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Women groups set to gain from HUDA's green programme

Staff Reporter

Mmembers are stakeholders in Netherlands-funded GHEP


  • HUDA block plantations will yield good returns to the women groups
  • Pongamia plantations to be attached to these groups for collection of pods
  • Women groups, HUDA, will be part of a pact with Chennai-based firm
  • Tripartite agreement aimed at setting up bio-diesel plant at Choutuppal

    HYDERABAD: The Hyderabad Urban Development Authority's Green Hyderabad Environment Programme (GHEP) is in safe hands, that of women groups who are the stakeholders.

    And what more, block plantations taken up by HUDA in degraded reserve forest areas, waste lands etc., for increasing the green cover to act as `Carbon Sink' for absorbing hazardous gases, will give handsome yields to the groups.

    A variety of plant species including `Kanuga'(botanical name - Pongamia Pinnata), a bio-diesel yielding tree, bamboo, tamarind, `Usiri', `Vippa' and fruit-yielding varieties like Sitaphal are already thriving across 5,100 hectares of block plantations. The women groups, along with HUDA, will be part of a tripartite agreement with the Chennai-based Southern Online Group to set up a bio-diesel plant at Choutuppal in Nalgonda district, discloses HUDA's Urban Forestry Executive Director, K.S. Reddy. The Pongamia plantations will be attached to women's groups for collection of pods. A tree of 7 to 10 years age will yield about 5 kg of seeds that in turn could be converted into one litre of diesel priced at Rs. 32.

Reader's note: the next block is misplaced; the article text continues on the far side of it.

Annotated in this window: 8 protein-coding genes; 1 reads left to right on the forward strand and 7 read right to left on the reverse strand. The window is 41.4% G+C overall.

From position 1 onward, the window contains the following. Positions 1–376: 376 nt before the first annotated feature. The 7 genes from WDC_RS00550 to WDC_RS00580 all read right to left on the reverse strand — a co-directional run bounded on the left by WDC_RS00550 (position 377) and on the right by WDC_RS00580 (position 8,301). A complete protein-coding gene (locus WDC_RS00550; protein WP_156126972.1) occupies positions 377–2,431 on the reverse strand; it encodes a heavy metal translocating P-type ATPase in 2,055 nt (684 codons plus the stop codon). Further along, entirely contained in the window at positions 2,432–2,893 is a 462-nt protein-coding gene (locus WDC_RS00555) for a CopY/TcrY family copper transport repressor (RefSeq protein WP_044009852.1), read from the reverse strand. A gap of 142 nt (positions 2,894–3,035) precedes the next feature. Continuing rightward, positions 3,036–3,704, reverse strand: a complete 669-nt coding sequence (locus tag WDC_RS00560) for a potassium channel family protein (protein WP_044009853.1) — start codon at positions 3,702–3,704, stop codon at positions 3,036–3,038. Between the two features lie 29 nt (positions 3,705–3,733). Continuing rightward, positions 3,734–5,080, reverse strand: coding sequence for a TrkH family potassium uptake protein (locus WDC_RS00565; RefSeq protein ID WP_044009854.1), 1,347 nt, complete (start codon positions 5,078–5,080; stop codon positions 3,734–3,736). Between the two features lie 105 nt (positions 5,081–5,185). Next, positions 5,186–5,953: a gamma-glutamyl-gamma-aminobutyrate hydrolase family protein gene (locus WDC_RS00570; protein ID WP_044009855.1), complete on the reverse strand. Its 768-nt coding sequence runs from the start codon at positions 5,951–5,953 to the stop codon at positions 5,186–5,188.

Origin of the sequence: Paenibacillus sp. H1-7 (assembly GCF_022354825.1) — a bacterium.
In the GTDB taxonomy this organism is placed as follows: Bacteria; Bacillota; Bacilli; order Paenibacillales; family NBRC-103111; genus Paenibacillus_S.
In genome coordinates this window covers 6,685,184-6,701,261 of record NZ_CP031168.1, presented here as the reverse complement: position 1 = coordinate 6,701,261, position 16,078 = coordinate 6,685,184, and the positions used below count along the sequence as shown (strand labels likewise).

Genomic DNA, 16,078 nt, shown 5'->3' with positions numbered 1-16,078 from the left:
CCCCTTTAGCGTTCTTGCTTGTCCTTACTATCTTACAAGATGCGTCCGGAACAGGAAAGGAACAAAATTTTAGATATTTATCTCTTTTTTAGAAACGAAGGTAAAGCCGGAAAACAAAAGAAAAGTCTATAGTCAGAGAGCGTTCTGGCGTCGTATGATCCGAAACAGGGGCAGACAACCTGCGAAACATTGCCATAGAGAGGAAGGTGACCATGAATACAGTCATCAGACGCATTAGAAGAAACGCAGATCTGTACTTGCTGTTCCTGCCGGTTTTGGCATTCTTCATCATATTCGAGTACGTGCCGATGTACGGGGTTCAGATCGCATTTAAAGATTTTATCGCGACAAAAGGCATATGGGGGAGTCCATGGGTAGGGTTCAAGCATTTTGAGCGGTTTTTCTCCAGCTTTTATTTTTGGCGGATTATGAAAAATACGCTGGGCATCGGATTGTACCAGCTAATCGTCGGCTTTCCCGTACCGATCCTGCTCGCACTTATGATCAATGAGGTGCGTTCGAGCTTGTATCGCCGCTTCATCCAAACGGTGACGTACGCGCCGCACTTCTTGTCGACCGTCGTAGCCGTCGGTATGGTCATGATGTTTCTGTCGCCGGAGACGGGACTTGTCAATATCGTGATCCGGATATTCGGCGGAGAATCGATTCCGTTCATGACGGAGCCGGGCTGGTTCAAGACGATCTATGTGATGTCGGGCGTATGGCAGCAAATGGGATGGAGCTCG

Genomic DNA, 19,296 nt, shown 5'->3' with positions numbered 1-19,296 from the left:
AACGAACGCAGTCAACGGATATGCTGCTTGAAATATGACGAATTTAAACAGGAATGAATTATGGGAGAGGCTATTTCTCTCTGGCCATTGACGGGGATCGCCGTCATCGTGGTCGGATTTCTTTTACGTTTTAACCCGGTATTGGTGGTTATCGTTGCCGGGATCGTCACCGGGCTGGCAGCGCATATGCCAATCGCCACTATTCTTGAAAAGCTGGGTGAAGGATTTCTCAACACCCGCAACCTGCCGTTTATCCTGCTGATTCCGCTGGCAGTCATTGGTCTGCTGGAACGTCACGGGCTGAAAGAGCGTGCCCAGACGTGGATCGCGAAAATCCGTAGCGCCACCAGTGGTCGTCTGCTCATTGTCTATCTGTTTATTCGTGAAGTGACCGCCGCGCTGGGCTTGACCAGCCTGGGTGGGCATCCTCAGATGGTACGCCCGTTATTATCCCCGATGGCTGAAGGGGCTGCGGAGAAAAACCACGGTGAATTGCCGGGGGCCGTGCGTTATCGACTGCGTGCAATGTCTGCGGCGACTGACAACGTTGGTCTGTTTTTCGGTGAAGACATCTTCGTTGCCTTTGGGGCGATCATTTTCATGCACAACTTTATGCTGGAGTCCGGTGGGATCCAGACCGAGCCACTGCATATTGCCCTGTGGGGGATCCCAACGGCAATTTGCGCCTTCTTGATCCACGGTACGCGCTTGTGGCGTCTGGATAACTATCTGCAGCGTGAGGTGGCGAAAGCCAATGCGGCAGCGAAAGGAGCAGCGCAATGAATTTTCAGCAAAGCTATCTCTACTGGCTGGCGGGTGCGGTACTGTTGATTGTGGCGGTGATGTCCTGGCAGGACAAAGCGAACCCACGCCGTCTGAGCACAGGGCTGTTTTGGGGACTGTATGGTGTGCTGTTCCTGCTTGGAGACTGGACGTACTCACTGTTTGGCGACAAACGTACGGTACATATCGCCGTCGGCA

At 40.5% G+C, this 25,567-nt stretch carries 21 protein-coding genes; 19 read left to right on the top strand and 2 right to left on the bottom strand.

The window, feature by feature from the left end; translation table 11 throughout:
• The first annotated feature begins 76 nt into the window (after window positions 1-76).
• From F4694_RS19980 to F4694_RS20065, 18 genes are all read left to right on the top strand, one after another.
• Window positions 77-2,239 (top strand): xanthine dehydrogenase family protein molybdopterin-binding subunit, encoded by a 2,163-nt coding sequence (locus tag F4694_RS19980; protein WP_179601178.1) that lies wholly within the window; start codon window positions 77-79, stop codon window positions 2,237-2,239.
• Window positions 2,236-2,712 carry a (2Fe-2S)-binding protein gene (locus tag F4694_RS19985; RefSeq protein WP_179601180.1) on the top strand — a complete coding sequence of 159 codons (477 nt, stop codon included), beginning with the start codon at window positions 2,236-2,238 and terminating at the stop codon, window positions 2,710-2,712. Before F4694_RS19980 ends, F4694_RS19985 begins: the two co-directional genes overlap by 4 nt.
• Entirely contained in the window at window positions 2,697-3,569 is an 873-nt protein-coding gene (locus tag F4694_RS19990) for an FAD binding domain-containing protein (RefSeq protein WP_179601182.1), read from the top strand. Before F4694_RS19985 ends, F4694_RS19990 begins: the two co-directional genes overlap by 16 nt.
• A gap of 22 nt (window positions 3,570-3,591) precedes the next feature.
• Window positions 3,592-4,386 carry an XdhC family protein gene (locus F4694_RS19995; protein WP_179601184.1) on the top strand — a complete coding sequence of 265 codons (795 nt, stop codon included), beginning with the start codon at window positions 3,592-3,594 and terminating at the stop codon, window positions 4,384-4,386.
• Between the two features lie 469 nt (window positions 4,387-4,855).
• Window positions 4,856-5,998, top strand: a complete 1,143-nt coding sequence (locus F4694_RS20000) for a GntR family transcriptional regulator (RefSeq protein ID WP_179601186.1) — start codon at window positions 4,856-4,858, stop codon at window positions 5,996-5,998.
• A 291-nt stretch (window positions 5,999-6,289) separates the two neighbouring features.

Sale of seed

    Even if one kg of seed is sold at Rs. 5, each tree will give Rs. 25 worth seed and there are over 3-lakh trees. This is the yield from only one species. There are other varieties like bamboo, tamarind, `Usiri' which yield good revenue too in a couple of years.

    GHEP, funded by the Netherlands Government, will continue till 2006. But with increasing awareness levels and participatory approach of individuals and stakeholders, the programme is sure to sustain, says Mr. Reddy.

    A systematic enumeration of all saplings in the block plantations, row-wise and as per species is recorded in the `Plantation Journal'. The plants are inspected twice a year in June and December to monitor their growth and record the survival rate.

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